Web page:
My generation has experienced some of the highest income tax rates ever ranging up to 83% as well as the untold costs of double-digit Inflation and double-digit interest rates during their early years of wealth accumulation, which meant that it took longer, was much harder and considerably more expensive to acquire sufficient wealth to retire on, particularly if you worked in the private sector where private Money Purchase and  Defined Contribution pension plans prevail (unlike the the public sector where Defined Benefit plans are prevalent). This was followed by the current period of high volatility in the financial markets as well as the lowest savings interest rates and annuity income rates in history caused by Quantitative Easing, just as many "Baby Boomer's" are about to retire. Now who do you think gained the most from all of this – yes, the bankers but there is no end to their avarice as they continue to award themselves colossal salaries and bonuses while we pay the price for their folly and try to grow our way out of the quagmire they created in the first place.  

Consequently, the next generation will have to work even longer to accumulate enough wealth for retirement, partly because we are living longer which requires greater amounts of capital to derive income from especially when savings or annuity rates are so low, but mainly because discretionary income for long term financial planning purposes will be substantially eroded by higher taxes to pay down the colossal national debts created over the past decade or so and by huge personal debt elimination requirements including five figure student loans, six figure mortgages and credit cards etc. Moreover, the government State Pension changes that increase the State Pensionable age also rather presumes that there will still be meaningful and worthwhile jobs available for people in their late 60s and 70s before they become eligible for the State Pension,  So far I haven't come across any - unless you want to stack supermarket shelves into your 80s, for example.

It is time to let the bankers bury themselves in their own mess and start afresh as the cost of delaying the inevitable collapse of the Euro and breakup of the euro-zone, the ensuing collapse of the EU and our own economy becomes greater than allowing the collapse to actually happen now so we can start the painful process of building a new low-carbon Steady State economy with a clean balance sheet while we transition to more sustainable local community based lifestyles - without the debt loads that enslaved us to enriching the one percent of the population that have brought us to this abyss. Nearly all of this debt has been created out of nothing anyway and is virtual debt.  There simply is not enough money on planet earth to bail out the banks.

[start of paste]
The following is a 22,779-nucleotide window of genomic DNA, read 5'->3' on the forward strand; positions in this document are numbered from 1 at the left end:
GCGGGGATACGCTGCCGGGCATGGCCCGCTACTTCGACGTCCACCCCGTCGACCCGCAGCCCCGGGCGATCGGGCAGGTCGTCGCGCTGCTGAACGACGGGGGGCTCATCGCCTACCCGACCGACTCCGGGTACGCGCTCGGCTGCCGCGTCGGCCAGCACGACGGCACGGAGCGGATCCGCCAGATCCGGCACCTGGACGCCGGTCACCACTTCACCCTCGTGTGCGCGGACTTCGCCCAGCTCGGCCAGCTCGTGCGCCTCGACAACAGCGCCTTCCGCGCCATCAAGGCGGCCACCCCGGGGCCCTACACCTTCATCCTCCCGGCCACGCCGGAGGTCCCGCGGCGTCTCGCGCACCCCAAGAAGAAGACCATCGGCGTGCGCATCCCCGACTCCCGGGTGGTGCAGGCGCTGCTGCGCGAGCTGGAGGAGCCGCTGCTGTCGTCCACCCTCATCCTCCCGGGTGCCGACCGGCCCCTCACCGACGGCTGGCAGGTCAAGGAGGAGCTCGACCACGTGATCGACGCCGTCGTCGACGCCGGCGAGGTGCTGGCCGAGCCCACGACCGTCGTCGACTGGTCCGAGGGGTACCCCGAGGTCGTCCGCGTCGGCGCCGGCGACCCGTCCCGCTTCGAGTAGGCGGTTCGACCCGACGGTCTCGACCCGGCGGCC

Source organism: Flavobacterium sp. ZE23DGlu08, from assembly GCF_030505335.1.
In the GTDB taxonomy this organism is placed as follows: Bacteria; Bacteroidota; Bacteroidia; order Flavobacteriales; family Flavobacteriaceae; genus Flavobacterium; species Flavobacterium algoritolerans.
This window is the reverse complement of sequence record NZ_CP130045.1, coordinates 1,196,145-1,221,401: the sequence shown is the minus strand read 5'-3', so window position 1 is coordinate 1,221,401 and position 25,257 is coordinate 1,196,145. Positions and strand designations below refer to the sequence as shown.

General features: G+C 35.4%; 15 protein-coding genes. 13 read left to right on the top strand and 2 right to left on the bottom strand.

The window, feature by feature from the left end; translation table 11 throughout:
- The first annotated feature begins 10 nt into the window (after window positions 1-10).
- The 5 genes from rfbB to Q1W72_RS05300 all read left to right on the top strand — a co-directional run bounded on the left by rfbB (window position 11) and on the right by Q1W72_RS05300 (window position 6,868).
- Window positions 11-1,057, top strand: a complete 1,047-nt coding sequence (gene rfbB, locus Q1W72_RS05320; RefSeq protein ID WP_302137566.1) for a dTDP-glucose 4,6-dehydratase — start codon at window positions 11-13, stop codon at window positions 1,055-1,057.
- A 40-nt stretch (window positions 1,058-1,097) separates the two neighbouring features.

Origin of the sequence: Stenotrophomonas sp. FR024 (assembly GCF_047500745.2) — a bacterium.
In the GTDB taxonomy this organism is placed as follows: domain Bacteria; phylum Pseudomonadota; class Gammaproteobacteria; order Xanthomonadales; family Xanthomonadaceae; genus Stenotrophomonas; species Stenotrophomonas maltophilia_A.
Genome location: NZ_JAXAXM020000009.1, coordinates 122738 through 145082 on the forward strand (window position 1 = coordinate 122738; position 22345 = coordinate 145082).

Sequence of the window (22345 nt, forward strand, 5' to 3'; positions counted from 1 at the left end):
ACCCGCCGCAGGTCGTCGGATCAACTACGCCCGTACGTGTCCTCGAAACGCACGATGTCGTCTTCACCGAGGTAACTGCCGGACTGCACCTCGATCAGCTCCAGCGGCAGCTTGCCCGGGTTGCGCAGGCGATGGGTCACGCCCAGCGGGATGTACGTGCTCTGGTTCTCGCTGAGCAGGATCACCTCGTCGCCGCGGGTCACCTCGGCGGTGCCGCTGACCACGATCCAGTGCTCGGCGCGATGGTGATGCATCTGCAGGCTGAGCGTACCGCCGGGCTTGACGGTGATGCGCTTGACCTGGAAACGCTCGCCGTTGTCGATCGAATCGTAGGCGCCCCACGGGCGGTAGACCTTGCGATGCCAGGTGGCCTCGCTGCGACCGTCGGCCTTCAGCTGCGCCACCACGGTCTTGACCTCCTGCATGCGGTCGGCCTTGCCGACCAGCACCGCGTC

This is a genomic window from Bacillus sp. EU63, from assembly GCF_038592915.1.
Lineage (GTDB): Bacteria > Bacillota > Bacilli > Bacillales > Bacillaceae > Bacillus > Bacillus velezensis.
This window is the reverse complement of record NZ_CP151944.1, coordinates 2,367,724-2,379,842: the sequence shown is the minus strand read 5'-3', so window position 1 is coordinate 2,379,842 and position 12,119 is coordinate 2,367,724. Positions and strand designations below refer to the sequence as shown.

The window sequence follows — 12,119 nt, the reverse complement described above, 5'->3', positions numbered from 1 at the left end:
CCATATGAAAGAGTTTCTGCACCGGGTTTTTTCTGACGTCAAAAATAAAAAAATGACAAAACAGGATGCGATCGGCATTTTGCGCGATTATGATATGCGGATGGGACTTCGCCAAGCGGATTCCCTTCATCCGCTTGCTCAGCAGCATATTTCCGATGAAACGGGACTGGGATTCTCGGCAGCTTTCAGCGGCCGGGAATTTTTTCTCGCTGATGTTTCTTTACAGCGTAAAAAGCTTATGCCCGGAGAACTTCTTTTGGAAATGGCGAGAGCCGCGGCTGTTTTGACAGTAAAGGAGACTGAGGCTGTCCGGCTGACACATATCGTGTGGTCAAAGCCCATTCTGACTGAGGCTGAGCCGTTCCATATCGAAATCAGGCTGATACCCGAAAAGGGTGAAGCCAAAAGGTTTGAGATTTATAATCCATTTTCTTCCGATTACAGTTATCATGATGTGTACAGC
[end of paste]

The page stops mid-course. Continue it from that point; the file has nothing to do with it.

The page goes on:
Let’s also get out of the EU ASAP so we can control our own destiny free of the burden of onerous EU counter productive regulations created by unelected and unaccountable bureaucrats, thereby relieving us to concentrate on establishing or improving trade with our Commonwealth nations and the rest of the world before it's too late and other less regulation burdened countries beat us to it.

26 February, 2012

2011 Innovators

Here are some fascinating renewable energy innovations that in time may become life changing energy solutions for many people on a global scale.  Fossil fuel dependent economies and western society in general should seriously think about adopting some of these innovations while transitioning to low-carbon economies.

13 February, 2012

Why is decentralisation imperative to our survival?

Have you ever noticed how London always seems to prosper, even in hard times and periods of rapid change?  How is that so when the rest of UK appears to be experiencing steady economic decline? Why, for example, are property values in London apparently unaffected by the recession and austerity measures now being imposed by the government while the rest of UK flounders in economic stagnation, flat or declining property values, growing unemployment and social decline?
The answer really is quite simple.

Generally speaking, the percentage of your pay packet that actually is available for spending in your local economy after paying for taxes, mortgages, insurance, utility bills and purchases from superstores, national chain stores or Internet stores, is minimal.  Most of your money, one way or another, finds its way to H.M.Treasury or out of town corporate head offices, usually based in London, at the expense of enriching your local economy.  This also means that land ownership becomes fragmented within communities as and when it is privately acquired or leased by these out of town corporations thus impeding development by local communities that may lack the financial resources to compete, particularly when common-land is in short supply or no longer available.  Reform of land ownership will likely become a growing issue and prerequisite to enabling increased local community land development.